|The following article features coverage from the IASLC 18th World Conference on Lung Cancer (WCLC) in Yokohama, Japan. Click here to read more of Cancer Therapy Advisor‘s conference coverage.|
Pembrolizumab after locally ablative therapy (LAT; eg, surgery, stereotactic radiation) is well-tolerated and may prolong progression-free survival (PFS) among patients with oligometastatic non–small cell lung cancer (NSCLC), according to an oral abstract presented at the International Association for the Study of Lung Cancer (IASLC) 18th Annual World Conference on Lung Cancer (WCLC) in Japan.1
There is a lack of data demonstrating the efficacy of systemic therapy for patients with NSCLC after LAT. For this phase 2 study, researchers enrolled 39 patients with oligometastatic NSCLC to start pembrolizumab 200 mg every 3 weeks within 4 to 12 weeks of undergoing LAT.
The median patient age was 64 years, 90% of patients were Caucasian, and 54% were male. Ninety percent of patients in the study were current or former smokers. The most frequently observed sites of metastasis were lung, brain, and bone. Eligible patients had LAT performed at all known disease sites. The median follow-up period from the start of LAT was 16 months.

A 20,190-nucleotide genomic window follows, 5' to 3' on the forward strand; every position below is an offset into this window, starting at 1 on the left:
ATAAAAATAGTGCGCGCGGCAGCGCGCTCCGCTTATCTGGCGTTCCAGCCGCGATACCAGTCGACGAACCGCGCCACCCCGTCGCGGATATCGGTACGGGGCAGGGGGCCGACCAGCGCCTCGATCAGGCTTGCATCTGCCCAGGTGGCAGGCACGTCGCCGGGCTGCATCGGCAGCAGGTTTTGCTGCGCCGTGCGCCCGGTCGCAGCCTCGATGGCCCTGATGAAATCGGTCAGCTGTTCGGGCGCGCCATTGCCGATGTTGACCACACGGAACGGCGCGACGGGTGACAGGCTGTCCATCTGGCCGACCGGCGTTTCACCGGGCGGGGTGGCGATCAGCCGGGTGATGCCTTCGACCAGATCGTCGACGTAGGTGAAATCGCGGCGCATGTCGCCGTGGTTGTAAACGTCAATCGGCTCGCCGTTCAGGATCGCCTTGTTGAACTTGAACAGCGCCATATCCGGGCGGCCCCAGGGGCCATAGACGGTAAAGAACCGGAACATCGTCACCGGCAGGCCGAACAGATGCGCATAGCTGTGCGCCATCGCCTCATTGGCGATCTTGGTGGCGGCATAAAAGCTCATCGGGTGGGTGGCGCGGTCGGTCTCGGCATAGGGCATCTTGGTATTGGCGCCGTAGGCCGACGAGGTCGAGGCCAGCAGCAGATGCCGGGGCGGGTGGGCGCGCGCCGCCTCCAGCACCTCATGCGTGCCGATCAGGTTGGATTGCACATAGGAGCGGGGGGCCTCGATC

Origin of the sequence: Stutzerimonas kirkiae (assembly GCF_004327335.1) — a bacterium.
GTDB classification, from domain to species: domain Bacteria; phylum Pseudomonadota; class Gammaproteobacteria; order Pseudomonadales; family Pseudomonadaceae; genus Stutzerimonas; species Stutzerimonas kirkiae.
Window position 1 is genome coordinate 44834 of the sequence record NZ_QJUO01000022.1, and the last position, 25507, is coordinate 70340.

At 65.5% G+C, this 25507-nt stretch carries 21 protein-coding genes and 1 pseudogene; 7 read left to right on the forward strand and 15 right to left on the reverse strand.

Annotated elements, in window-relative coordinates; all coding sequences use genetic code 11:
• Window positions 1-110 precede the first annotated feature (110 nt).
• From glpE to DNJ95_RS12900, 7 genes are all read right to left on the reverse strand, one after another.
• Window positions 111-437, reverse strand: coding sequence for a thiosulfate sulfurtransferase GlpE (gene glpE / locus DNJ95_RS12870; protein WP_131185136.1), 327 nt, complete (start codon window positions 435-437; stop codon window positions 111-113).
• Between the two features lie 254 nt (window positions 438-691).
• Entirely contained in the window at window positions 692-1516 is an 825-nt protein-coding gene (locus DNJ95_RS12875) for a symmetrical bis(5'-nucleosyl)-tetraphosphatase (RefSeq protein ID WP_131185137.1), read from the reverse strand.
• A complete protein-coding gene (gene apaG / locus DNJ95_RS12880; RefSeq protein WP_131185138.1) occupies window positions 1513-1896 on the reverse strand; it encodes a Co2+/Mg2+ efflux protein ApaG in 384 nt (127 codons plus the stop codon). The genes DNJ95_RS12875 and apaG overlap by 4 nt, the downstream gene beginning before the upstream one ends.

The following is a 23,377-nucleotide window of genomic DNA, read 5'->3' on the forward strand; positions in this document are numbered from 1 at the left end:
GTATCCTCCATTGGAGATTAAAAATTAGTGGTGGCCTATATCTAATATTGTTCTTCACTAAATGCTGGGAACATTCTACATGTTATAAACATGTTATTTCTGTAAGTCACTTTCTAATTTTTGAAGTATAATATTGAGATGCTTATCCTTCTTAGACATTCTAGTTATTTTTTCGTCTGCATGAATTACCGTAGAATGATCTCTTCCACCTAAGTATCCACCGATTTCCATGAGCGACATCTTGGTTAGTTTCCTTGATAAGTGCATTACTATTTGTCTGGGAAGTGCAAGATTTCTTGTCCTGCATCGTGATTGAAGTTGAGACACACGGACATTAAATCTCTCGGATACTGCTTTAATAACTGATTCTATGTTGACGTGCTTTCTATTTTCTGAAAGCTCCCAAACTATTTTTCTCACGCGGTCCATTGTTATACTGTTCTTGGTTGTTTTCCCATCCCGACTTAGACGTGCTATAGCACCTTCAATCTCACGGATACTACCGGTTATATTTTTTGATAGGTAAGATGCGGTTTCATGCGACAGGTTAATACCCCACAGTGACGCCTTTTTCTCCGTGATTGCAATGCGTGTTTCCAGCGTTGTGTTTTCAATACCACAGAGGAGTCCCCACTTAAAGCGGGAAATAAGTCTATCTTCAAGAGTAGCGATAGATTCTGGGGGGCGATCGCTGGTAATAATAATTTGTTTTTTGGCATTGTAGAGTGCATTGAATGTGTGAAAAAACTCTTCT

Median PFS is not yet reached, though PFS rates at 6, 12, and 18 months were 92%, 64%, and 64%, respectively. Sixteen and 5 patients were identified as at risk beyond 12 and 24 months, respectively. Eleven patients have progressed or died to date.
Median overall survival (OS) has not been reached. OS rates at 6, 12, and 18 months were 100%, 90%, and 75%, respectively.
The authors concluded that “[c]ontinued follow-up is necessary to confirm these findings.”
Read more of Cancer Therapy Advisor‘s coverage of the IASLC 18th World Conference on Lung Cancer (WCLC) by visiting the conference page.
- Bauml JM, Mick R, Ciunci C, et al. Phase II study of pembrolizumab for oligometastatic non-small cell lung cancer (NSCLC) following completion of locally ablative therapy (LAT). Presented at: International Association for the Study of Lung Cancer 18th World Conference on Lung Cancer; Yokohama, Japan: October 15-18, 2017. Abstract OA 17.08.